Diwali: The Festival of Lights

Diwali The Festival of Lights

Diwali is a festival of lights and one of the major festivals celebrated by Hindus, Jains, Sikhs, and some Buddhists, notably Newar Buddhists. The word Deepawali comes from the word the Sanskrit word deep, which means an Indian lantern/lamp. The festival usually lasts five days and is celebrated during the Hindu lunisolar month Kartika (between mid-October and mid-November). Diwali symbolizes the spiritual “victory of light over darkness, good over evil, and knowledge over ignorance”. The festival is widely associated with Lakshmi, the goddess of prosperity.

Rituals and preparations for Diwali begin days or weeks in advance, typically after the festival of Dusshera that precedes Diwali by about 20 days. The festival formally begins two days before the night of Diwali and ends two days thereafter. Each day has the following rituals and significance.

Dhanteras or Yama Deepam (Day 1)

Dhanteras, derived from Dhan meaning wealth and teras meaning thirteenth, marks the thirteenth day of the dark fortnight of Kartik and the beginning of Diwali. The day also marks a major shopping day to purchase new utensils, home equipment, jewelry, firecrackers, and other items. On dhanteras Hindus lights a Diya, ideally made of wheat flour and filled with sesame oil, that faces south in the back of their homes. This is believed to please Yamraj, the god of death, and to ward off untimely death.

Naraka Chaturdashi or Hanuman Puja ( Day 2)

Naraka Chaturdashi also known as Chhoti Diwali, is the second day of festivities coinciding with the fourteenth day of the second fortnight of the lunar month. The term “chhoti” means little, while “Naraka” means hell, and “Chaturdashi” means “fourteenth”. The day and its rituals are interpreted as ways to liberate any souls from their suffering in “Naraka”, or hell, as well as a reminder of spiritual auspiciousness. For some Hindus, it is a day to pray for the defiled souls of one’s ancestors and light their way for their journeys in the cyclic afterlife.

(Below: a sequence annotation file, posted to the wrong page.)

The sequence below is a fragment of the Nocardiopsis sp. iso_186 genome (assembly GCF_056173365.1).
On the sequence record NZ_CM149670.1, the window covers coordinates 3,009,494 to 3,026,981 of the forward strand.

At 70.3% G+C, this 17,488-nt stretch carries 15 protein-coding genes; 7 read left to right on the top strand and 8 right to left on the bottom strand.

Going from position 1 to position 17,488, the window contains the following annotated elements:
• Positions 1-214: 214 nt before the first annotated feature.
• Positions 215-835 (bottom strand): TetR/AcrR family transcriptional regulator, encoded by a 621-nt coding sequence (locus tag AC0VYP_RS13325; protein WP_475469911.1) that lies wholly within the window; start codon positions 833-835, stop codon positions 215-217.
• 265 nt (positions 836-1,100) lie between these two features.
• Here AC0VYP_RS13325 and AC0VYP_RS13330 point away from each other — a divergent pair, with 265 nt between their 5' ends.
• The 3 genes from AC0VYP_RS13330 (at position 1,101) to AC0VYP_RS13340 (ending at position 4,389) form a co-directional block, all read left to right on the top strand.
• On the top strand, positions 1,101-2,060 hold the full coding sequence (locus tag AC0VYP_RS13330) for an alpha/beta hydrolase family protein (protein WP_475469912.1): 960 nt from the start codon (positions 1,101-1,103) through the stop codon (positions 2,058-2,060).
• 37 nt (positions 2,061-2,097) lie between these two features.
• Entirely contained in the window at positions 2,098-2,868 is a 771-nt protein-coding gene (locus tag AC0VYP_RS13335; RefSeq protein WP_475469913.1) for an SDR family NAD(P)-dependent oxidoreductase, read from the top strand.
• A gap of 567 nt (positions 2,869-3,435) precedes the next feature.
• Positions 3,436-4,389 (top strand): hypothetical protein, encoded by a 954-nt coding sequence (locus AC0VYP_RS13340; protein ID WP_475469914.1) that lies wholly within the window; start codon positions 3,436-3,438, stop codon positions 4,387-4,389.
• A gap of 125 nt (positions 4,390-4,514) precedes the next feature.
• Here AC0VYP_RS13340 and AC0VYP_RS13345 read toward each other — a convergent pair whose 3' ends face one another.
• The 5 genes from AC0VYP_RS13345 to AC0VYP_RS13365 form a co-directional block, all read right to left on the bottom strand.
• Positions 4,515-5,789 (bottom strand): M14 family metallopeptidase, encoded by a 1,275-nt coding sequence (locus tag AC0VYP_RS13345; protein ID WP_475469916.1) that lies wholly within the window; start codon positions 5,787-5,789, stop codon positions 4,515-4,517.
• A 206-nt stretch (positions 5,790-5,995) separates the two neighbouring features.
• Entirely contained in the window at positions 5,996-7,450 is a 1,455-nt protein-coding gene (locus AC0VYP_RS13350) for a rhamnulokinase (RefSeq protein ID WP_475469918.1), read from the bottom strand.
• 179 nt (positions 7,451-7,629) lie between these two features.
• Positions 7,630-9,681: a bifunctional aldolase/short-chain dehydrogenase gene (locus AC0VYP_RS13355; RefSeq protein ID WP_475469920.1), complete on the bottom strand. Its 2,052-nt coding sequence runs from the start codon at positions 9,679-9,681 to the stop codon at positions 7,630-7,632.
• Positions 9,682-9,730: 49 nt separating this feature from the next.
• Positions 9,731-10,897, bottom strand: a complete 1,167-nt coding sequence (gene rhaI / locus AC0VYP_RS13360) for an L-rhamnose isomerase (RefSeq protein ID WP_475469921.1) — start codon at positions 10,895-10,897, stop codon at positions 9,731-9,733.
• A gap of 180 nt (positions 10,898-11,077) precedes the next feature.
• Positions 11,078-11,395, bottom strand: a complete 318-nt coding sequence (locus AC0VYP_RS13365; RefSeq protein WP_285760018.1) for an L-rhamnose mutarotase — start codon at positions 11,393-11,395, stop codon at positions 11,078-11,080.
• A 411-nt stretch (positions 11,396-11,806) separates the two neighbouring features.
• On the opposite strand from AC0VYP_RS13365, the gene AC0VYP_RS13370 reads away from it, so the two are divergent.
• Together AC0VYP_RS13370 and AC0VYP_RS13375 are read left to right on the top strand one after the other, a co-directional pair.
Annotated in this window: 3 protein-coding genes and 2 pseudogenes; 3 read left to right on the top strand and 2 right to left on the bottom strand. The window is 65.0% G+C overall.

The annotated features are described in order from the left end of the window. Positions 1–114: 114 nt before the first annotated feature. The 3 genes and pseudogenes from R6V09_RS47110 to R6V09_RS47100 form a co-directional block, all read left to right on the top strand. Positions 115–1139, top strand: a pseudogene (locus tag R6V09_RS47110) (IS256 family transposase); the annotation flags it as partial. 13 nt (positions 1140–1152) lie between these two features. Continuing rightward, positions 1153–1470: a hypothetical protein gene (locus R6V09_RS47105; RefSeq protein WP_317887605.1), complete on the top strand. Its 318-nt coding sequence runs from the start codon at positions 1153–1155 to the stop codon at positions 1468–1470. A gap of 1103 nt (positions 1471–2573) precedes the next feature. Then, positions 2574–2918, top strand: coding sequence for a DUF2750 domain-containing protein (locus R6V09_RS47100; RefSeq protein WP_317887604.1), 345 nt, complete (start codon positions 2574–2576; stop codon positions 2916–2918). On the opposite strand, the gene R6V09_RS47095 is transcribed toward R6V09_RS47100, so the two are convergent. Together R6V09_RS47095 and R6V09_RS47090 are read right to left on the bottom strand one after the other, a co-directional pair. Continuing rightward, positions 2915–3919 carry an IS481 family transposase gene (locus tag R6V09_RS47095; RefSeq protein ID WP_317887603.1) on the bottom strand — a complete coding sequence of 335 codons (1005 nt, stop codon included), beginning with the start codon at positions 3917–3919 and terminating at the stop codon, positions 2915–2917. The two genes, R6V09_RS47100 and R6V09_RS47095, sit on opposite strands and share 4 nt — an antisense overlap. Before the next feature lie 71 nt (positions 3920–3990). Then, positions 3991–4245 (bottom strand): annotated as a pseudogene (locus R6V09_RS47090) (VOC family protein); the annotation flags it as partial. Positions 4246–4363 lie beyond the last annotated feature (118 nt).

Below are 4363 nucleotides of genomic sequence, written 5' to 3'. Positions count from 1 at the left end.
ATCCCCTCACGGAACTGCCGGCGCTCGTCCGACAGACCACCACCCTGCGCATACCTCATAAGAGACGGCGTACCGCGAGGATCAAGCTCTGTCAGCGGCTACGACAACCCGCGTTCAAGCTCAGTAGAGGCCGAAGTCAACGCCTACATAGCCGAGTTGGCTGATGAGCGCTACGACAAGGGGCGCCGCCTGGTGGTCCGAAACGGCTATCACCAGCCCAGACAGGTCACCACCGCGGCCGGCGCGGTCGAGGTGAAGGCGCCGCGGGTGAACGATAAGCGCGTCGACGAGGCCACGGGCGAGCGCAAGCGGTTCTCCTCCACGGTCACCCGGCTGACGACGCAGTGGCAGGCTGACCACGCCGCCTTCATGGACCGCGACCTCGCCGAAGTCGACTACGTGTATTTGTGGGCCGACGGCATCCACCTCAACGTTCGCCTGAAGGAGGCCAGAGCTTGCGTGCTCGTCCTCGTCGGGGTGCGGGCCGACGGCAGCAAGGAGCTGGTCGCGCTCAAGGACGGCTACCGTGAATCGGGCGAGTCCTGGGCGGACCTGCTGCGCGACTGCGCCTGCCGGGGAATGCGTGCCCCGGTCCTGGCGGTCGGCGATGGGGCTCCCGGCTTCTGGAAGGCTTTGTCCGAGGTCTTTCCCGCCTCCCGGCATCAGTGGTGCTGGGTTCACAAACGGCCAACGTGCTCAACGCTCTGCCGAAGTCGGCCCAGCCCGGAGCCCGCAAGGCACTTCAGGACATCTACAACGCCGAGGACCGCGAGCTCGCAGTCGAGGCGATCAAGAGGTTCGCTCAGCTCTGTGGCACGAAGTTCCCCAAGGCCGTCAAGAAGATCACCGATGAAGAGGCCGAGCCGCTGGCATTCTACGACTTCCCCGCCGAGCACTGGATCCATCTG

Lakshmi Pujan, Kali Puja (Day 3)

The third day is the height of the festival and coincides with the last day of the dark fortnight of the lunar month. This is the day when Hindu, Jain, and Sikh temples and homes are aglow with lights, thereby making it the “festival of lights”. On this day, rituals across much of India are dedicated to Lakshmi to welcome her into their cleaned homes and bring prosperity and happiness for the coming year.

 Govardhan Puja (Day 4)

The day after Diwali is the first day of the bright fortnight of the lunisolar calendar.  It is regionally called Annakut (heap of grain), Padwa, Goverdhan puja, and other names. According to one tradition, the day is associated with the story of Bali’s defeat at the hands of Vishnu. This day ritually celebrates the bond between the wife and husband, and in some Hindu communities, husbands will celebrate this with gifts to their wives.

Bhai Duj, Bhau-Beej, (Day 5)

The last day of the festival is called Bhai Duj or brother’s day. It celebrates the sister-brother bond, similar in spirit to Raksha Bandhan but it is the brother that travels to meet the sister and her family.

Diwali has increasingly attracted cultural exchanges, becoming an occasion for politicians and religious leaders worldwide to meet Hindu or Indian origin citizens, diplomatic staff, or neighbors. Every year during Diwali, Indian forces approach their Pakistani counterparts at the border bearing gifts of traditional Indian confectionery, a gesture that is returned in kind by the Pakistani soldiers who give Pakistani sweets to the Indian soldiers.

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